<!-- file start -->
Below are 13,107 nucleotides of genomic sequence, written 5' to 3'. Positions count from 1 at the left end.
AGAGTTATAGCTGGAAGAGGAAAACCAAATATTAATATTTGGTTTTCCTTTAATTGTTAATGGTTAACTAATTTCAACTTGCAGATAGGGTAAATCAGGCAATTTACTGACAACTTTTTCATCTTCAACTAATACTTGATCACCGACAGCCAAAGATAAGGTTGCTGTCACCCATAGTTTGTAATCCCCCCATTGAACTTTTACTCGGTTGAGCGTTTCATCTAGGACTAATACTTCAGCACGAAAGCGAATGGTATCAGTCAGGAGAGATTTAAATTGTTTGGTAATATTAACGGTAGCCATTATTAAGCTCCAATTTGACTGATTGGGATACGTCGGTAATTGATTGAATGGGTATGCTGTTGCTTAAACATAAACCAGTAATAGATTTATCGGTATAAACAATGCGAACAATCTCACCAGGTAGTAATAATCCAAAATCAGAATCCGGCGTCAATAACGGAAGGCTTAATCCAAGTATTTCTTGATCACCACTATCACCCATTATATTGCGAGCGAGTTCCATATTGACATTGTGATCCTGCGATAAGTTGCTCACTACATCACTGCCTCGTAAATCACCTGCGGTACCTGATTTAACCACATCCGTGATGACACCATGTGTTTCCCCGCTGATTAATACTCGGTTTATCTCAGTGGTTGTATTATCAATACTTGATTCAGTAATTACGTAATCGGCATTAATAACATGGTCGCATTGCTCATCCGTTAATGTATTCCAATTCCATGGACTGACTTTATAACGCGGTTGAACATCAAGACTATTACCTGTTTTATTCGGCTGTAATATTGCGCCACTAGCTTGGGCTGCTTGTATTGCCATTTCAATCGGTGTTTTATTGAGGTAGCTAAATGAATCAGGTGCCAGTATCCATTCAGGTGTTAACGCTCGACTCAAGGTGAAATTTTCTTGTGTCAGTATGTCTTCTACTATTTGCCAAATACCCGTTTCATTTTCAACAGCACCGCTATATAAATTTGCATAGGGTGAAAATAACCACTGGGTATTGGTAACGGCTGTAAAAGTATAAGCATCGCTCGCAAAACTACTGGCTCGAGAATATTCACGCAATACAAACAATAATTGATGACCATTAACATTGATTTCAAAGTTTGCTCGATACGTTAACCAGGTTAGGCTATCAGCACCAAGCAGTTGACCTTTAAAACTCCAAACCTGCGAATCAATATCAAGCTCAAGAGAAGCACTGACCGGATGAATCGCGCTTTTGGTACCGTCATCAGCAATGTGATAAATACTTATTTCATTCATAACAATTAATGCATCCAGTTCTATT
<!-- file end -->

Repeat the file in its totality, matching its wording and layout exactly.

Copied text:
Below are 13,107 nucleotides of genomic sequence, written 5' to 3'. Positions count from 1 at the left end.
AGAGTTATAGCTGGAAGAGGAAAACCAAATATTAATATTTGGTTTTCCTTTAATTGTTAATGGTTAACTAATTTCAACTTGCAGATAGGGTAAATCAGGCAATTTACTGACAACTTTTTCATCTTCAACTAATACTTGATCACCGACAGCCAAAGATAAGGTTGCTGTCACCCATAGTTTGTAATCCCCCCATTGAACTTTTACTCGGTTGAGCGTTTCATCTAGGACTAATACTTCAGCACGAAAGCGAATGGTATCAGTCAGGAGAGATTTAAATTGTTTGGTAATATTAACGGTAGCCATTATTAAGCTCCAATTTGACTGATTGGGATACGTCGGTAATTGATTGAATGGGTATGCTGTTGCTTAAACATAAACCAGTAATAGATTTATCGGTATAAACAATGCGAACAATCTCACCAGGTAGTAATAATCCAAAATCAGAATCCGGCGTCAATAACGGAAGGCTTAATCCAAGTATTTCTTGATCACCACTATCACCCATTATATTGCGAGCGAGTTCCATATTGACATTGTGATCCTGCGATAAGTTGCTCACTACATCACTGCCTCGTAAATCACCTGCGGTACCTGATTTAACCACATCCGTGATGACACCATGTGTTTCCCCGCTGATTAATACTCGGTTTATCTCAGTGGTTGTATTATCAATACTTGATTCAGTAATTACGTAATCGGCATTAATAACATGGTCGCATTGCTCATCCGTTAATGTATTCCAATTCCATGGACTGACTTTATAACGCGGTTGAACATCAAGACTATTACCTGTTTTATTCGGCTGTAATATTGCGCCACTAGCTTGGGCTGCTTGTATTGCCATTTCAATCGGTGTTTTATTGAGGTAGCTAAATGAATCAGGTGCCAGTATCCATTCAGGTGTTAACGCTCGACTCAAGGTGAAATTTTCTTGTGTCAGTATGTCTTCTACTATTTGCCAAATACCCGTTTCATTTTCAACAGCACCGCTATATAAATTTGCATAGGGTGAAAATAACCACTGGGTATTGGTAACGGCTGTAAAAGTATAAGCATCGCTCGCAAAACTACTGGCTCGAGAATATTCACGCAATACAAACAATAATTGATGACCATTAACATTGATTTCAAAGTTTGCTCGATACGTTAACCAGGTTAGGCTATCAGCACCAAGCAGTTGACCTTTAAAACTCCAAACCTGCGAATCAATATCAAGCTCAAGAGAAGCACTGACCGGATGAATCGCGCTTTTGGTACCGTCATCAGCAATGTGATAAATACTTATTTCATTCATAACAATTAATGCATCCAGTTCTATT